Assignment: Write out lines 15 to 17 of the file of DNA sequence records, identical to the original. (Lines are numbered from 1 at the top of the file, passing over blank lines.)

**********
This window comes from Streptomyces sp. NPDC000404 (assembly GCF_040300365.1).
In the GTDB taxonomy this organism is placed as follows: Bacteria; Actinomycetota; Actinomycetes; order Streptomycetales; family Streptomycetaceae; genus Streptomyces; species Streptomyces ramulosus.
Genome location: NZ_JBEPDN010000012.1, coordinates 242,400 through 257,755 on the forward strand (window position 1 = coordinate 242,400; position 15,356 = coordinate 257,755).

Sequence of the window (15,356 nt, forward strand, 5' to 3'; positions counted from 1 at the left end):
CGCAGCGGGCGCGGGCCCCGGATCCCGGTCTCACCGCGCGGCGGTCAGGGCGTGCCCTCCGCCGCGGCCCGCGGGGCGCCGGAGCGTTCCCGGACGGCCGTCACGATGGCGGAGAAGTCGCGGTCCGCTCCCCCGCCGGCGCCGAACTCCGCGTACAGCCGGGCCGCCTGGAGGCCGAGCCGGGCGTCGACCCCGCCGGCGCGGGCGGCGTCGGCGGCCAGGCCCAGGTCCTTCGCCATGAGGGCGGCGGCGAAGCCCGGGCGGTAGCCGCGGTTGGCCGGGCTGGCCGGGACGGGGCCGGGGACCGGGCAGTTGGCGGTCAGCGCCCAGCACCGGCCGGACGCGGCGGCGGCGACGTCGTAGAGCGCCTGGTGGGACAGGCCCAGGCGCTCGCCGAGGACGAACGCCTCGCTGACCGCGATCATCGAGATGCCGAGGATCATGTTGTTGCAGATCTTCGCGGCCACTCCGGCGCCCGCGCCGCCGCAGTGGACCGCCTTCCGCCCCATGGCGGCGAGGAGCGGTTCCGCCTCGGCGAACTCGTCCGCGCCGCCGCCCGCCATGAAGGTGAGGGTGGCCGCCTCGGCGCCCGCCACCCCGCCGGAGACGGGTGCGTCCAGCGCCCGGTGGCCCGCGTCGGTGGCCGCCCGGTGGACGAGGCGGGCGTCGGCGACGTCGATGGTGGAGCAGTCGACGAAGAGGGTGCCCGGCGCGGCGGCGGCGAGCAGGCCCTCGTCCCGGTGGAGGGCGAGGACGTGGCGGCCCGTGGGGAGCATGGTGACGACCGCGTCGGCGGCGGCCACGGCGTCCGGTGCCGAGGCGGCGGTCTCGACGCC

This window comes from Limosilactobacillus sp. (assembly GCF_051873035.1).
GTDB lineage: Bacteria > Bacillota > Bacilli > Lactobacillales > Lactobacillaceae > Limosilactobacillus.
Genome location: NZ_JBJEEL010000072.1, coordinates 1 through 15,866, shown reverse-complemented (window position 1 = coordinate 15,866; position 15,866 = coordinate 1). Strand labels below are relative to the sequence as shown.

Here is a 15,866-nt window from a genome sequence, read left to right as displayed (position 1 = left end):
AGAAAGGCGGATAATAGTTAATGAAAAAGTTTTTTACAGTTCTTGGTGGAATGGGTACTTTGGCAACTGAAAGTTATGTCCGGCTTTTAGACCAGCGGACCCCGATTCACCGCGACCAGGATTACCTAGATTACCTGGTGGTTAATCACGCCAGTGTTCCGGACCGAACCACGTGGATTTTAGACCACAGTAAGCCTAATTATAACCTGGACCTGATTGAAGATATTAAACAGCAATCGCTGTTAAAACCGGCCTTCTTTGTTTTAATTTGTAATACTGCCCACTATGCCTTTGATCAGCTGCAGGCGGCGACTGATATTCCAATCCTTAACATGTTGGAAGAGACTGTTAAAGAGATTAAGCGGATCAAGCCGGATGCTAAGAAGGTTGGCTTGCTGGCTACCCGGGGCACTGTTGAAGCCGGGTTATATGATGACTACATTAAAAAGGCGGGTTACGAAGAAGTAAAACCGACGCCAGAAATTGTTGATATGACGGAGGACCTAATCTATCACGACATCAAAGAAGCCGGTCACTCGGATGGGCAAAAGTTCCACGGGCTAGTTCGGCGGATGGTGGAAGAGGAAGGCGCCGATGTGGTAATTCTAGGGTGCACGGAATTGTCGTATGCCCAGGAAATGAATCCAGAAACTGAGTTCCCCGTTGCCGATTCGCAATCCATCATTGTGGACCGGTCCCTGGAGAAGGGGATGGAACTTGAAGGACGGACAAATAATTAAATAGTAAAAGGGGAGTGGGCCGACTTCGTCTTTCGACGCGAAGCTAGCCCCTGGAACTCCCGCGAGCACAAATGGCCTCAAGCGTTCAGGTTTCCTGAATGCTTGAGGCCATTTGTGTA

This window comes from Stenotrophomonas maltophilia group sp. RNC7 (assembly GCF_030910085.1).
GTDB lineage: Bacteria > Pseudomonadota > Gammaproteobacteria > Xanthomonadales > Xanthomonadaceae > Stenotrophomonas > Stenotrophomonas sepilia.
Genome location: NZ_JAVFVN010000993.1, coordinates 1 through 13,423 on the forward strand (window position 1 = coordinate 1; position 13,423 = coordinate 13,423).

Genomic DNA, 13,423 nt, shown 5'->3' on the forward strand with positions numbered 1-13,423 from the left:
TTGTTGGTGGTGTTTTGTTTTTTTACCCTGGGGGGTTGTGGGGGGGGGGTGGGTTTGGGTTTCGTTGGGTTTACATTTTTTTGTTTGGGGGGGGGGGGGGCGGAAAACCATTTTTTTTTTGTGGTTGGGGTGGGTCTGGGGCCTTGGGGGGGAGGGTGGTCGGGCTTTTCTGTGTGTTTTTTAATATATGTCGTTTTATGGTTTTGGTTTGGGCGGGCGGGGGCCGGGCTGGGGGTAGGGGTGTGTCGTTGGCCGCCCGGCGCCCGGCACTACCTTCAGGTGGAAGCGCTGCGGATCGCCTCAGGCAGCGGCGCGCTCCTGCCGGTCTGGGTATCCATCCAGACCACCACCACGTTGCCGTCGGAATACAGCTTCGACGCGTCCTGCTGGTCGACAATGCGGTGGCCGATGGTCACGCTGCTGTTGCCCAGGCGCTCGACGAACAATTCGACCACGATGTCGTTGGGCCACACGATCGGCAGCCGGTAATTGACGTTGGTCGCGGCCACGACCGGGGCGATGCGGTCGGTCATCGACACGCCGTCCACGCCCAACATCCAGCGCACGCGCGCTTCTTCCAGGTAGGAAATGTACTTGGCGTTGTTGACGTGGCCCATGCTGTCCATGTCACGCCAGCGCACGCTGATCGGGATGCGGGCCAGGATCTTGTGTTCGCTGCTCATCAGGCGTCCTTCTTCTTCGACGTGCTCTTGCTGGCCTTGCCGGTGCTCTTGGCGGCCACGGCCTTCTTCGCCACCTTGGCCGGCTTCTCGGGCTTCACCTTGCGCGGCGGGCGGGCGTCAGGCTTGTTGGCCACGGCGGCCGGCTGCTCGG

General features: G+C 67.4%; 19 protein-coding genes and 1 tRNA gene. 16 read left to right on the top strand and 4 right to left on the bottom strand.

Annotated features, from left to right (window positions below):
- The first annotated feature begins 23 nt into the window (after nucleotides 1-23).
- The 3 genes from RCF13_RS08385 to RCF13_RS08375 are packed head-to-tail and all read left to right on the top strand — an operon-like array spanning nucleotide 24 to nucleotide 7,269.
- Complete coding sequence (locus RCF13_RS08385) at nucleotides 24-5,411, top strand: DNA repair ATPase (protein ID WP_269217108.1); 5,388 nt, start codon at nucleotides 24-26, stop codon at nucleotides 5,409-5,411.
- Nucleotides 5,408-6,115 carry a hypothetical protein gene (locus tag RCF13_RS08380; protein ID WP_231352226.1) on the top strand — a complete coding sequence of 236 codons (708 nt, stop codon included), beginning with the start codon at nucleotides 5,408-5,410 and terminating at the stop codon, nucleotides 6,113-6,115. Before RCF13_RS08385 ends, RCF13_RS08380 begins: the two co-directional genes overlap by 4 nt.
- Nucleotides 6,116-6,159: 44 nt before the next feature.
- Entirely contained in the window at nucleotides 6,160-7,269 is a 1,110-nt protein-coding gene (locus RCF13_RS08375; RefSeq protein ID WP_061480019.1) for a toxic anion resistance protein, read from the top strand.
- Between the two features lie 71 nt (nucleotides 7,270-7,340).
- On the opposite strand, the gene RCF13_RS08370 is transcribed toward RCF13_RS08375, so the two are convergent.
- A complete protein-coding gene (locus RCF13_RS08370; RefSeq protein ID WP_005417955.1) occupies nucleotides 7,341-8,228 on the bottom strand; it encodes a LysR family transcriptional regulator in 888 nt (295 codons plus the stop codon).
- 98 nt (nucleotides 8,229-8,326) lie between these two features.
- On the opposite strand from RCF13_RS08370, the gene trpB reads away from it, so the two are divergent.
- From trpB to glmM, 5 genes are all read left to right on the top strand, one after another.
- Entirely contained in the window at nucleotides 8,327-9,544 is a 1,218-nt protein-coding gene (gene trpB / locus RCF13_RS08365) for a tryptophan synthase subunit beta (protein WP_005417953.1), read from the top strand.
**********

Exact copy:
TTGTTGGTGGTGTTTTGTTTTTTTACCCTGGGGGGTTGTGGGGGGGGGGTGGGTTTGGGTTTCGTTGGGTTTACATTTTTTTGTTTGGGGGGGGGGGGGGCGGAAAACCATTTTTTTTTTGTGGTTGGGGTGGGTCTGGGGCCTTGGGGGGGAGGGTGGTCGGGCTTTTCTGTGTGTTTTTTAATATATGTCGTTTTATGGTTTTGGTTTGGGCGGGCGGGGGCCGGGCTGGGGGTAGGGGTGTGTCGTTGGCCGCCCGGCGCCCGGCACTACCTTCAGGTGGAAGCGCTGCGGATCGCCTCAGGCAGCGGCGCGCTCCTGCCGGTCTGGGTATCCATCCAGACCACCACCACGTTGCCGTCGGAATACAGCTTCGACGCGTCCTGCTGGTCGACAATGCGGTGGCCGATGGTCACGCTGCTGTTGCCCAGGCGCTCGACGAACAATTCGACCACGATGTCGTTGGGCCACACGATCGGCAGCCGGTAATTGACGTTGGTCGCGGCCACGACCGGGGCGATGCGGTCGGTCATCGACACGCCGTCCACGCCCAACATCCAGCGCACGCGCGCTTCTTCCAGGTAGGAAATGTACTTGGCGTTGTTGACGTGGCCCATGCTGTCCATGTCACGCCAGCGCACGCTGATCGGGATGCGGGCCAGGATCTTGTGTTCGCTGCTCATCAGGCGTCCTTCTTCTTCGACGTGCTCTTGCTGGCCTTGCCGGTGCTCTTGGCGGCCACGGCCTTCTTCGCCACCTTGGCCGGCTTCTCGGGCTTCACCTTGCGCGGCGGGCGGGCGTCAGGCTTGTTGGCCACGGCGGCCGGCTGCTCGG

General features: G+C 67.4%; 19 protein-coding genes and 1 tRNA gene. 16 read left to right on the top strand and 4 right to left on the bottom strand.

Annotated features, from left to right (window positions below):